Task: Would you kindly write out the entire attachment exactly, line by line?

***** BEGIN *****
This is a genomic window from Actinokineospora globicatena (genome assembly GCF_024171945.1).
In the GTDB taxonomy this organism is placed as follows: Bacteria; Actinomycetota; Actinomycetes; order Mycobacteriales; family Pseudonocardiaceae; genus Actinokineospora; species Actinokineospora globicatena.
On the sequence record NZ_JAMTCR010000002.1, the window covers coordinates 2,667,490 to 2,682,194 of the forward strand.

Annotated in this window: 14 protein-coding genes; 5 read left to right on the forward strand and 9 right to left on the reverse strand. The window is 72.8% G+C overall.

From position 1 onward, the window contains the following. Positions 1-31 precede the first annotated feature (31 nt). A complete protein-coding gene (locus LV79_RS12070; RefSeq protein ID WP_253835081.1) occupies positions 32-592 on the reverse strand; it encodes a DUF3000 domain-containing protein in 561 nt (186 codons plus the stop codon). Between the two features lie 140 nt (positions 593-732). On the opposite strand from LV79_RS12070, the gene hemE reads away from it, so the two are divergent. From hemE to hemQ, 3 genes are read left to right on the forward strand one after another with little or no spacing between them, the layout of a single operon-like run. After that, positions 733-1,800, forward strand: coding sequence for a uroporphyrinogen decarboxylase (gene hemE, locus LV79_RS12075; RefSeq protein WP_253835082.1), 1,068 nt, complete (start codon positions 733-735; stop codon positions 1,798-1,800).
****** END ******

This is a genomic window from Actinokineospora globicatena (genome assembly GCF_024171945.1).
In the GTDB taxonomy this organism is placed as follows: Bacteria; Actinomycetota; Actinomycetes; order Mycobacteriales; family Pseudonocardiaceae; genus Actinokineospora; species Actinokineospora globicatena.
On the sequence record NZ_JAMTCR010000002.1, the window covers coordinates 2,667,490 to 2,682,194 of the forward strand.

Annotated in this window: 14 protein-coding genes; 5 read left to right on the forward strand and 9 right to left on the reverse strand. The window is 72.8% G+C overall.

From position 1 onward, the window contains the following. Positions 1-31 precede the first annotated feature (31 nt). A complete protein-coding gene (locus LV79_RS12070; RefSeq protein ID WP_253835081.1) occupies positions 32-592 on the reverse strand; it encodes a DUF3000 domain-containing protein in 561 nt (186 codons plus the stop codon). Between the two features lie 140 nt (positions 593-732). On the opposite strand from LV79_RS12070, the gene hemE reads away from it, so the two are divergent. From hemE to hemQ, 3 genes are read left to right on the forward strand one after another with little or no spacing between them, the layout of a single operon-like run. After that, positions 733-1,800, forward strand: coding sequence for a uroporphyrinogen decarboxylase (gene hemE, locus LV79_RS12075; RefSeq protein WP_253835082.1), 1,068 nt, complete (start codon positions 733-735; stop codon positions 1,798-1,800).